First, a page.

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Originally broadcast on NPR's "All Things Considered", 1993
It was a Friday night. I had spent most of my day in divorce court -- an experience that can leave a person feeling that if this ever ends (and for me so far, it's been four years) she'd sooner stay home alone for the rest of her life, than risk finding herself sitting in another airless courtroom ever again, with a person she used to love, in the middle of another bitter parting of the ways. Love is just so dangerous.
But on this particular Friday night, I happened to have a date for dinner with a man I'd recently met, who lives an hour and a half north of my small town in New Hampshire. And so I'd left my teenage daughter in charge of her two younger brothers and headed out on the highway in a red dress and a pair of red spike heels.
My drive took me out on Route 91, heading north into Vermont. It had been a few years since I'd driven this spectacularly beautiful stretch of highway, but every time I do, I think about the first time I travelled this route. I was eighteen years old, the summer after my freshman year at college, and I made the journey to see a man I'd fallen in love with, through the mail. Twenty-one years later, I can still remember the excitement I felt as I made my way north to meet him: the sense that my life would never be the same again. Which turned out to be true: I spent the next year living with this man -- never returning to college -- and when it was over, I thought I could never be happy again. I was nineteen years old, and I supposed I was done with love forever.
But there I was last Friday night, almost forty now, with one marriage behind me, three children, several heartbreaks, a thirty thousand dollar legal bill, and a red dress on, singing alone in my car to the words of a Portuguese song in my tape player, as the sun set over the Connecticut River. Te amo. Yo yora. I love you. I cry.
Then suddenly an astonishing sight came into view. Just up ahead, pulled over along the shoulder of the highway, a car was engulfed in flames.
I slowed down and pulled to a complete stop behind a long line of other drivers. There was no policeman present, and no firetruck or ambulance. One man who had been pulled over several minutes reported that the car appeared to be abandoned. A trucker had evidently radioed for help. And so the big question that lay before us was whether it was safe to drive past the burning car and proceed along the highway. What if the car exploded -- as it seemed bound to do -- at precisely the moment when our own vehicle was passing alongside it?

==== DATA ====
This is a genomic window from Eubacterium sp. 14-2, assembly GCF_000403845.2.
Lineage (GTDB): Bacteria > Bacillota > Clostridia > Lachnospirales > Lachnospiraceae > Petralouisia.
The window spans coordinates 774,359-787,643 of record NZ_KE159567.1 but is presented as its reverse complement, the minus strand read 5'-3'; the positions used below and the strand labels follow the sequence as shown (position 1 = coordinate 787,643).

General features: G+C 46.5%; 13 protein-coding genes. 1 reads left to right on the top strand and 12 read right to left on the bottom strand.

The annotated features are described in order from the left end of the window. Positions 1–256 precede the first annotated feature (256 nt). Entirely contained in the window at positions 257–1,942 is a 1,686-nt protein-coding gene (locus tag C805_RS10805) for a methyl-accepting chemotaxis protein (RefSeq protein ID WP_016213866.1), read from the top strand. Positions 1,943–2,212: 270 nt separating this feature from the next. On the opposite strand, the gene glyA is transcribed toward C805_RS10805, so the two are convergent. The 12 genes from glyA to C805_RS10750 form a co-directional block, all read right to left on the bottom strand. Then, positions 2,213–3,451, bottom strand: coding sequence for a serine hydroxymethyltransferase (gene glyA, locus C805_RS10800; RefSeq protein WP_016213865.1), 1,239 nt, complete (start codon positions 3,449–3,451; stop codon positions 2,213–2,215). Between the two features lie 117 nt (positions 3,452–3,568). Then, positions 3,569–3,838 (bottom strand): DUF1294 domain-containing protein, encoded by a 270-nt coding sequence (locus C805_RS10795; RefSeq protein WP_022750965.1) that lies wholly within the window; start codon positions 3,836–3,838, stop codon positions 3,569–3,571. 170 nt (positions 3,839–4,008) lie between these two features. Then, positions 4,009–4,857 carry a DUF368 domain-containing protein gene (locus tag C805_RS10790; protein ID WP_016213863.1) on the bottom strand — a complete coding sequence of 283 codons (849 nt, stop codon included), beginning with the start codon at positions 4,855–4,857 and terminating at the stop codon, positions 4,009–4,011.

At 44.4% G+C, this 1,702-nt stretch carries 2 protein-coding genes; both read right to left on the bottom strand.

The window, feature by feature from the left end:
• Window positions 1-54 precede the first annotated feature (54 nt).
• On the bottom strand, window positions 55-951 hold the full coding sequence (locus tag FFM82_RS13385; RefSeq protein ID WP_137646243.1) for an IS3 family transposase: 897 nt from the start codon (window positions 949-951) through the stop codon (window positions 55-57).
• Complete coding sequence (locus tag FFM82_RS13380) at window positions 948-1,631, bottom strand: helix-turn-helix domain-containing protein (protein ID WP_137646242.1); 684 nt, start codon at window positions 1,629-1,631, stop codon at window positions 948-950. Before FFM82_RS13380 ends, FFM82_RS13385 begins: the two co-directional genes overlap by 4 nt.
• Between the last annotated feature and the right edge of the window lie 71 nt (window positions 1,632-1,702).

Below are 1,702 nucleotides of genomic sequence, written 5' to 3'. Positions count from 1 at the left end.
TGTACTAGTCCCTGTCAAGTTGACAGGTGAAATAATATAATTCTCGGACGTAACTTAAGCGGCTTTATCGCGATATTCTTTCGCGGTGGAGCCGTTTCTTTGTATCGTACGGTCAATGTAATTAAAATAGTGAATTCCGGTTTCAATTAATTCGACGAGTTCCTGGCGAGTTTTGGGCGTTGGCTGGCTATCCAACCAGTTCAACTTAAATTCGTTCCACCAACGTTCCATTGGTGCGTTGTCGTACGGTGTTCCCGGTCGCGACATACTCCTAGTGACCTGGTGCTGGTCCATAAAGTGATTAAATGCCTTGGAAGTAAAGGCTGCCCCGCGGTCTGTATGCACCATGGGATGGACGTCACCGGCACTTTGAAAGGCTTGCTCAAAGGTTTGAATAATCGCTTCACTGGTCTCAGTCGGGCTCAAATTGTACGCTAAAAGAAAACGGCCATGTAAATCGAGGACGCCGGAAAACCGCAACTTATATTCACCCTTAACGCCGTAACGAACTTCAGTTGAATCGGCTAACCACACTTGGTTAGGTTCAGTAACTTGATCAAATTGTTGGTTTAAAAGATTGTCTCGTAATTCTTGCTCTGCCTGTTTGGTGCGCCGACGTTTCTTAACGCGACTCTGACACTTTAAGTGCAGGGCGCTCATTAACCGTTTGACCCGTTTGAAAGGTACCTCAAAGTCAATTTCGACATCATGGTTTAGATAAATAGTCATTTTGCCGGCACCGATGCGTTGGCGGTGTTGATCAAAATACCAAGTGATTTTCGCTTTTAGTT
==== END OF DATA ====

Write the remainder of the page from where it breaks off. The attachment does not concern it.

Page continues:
Nobody talked about this. We were all looking for someone to say whether this was OK or not. But nobody was in charge.
The flames were leaping even higher by now. Just a few feet beyond the burning car, an overpass crossed above the highway. "You think that bridge will be safe if the car explodes?" I asked -- still looking for an authority figure.
"I sure wouldn't want to be on it when the thing blows," the woman said.
And then an odd thing happened. One man climbed back in his car, turned on the motor, and drove on. Instantly, a whole line of other drivers followed him.
Now, in many ways I consider myself a risk-taker and an adventurer, but I just couldn't bring myself to drive past that burning car. One other woman evidently shared my feeling. So the two of us stood there, watching it burn, as other drivers passed by.
"This has been a very weird day," she said. "It seems fitting that it would end this way."
In a funny way, I said, the same was true for me.
There beside the highway, watching the flames curl around the sides of the car and shoot towards the darkening sky -- and not even knowing each other's names -- we spoke with the curious intimacy of total strangers thrown briefly together in a moment of crisis, with the knowledge that we would never see each other again.
"I'm going to be late for something very important," she told me. "But I just can't drive past that car."
"Me too," I said, thinking of the man waiting in the restaurant, who would be looking at his watch. But then I pictured the car exploding, with me beside it.
"Today's my son's 18th birthday," she said. "Things are very bad between us. He says he's leaving home. I was going to try and stop him."
"I've been in court all day," I said. "My children's father and I are at war. It's a terrible place to be." She nodded as if she might have been there herself once.
Just then we heard the sirens of the fire trucks, and within a minute, the firemen had their hoses attached. Whatever it was they sprayed on that car, the flames disappeared as suddenly as if someone had turned off the burner on the stove. All that was left was a charred sedan. A late model Oldsmobile.
Back in our drivers' seats again, with our heads stuck out the windows, we wished each other luck as I set off along the highway again -- on my way to true love, devastating heartbreak, or maybe just dinner. It's a risky business alright, going out on the road.
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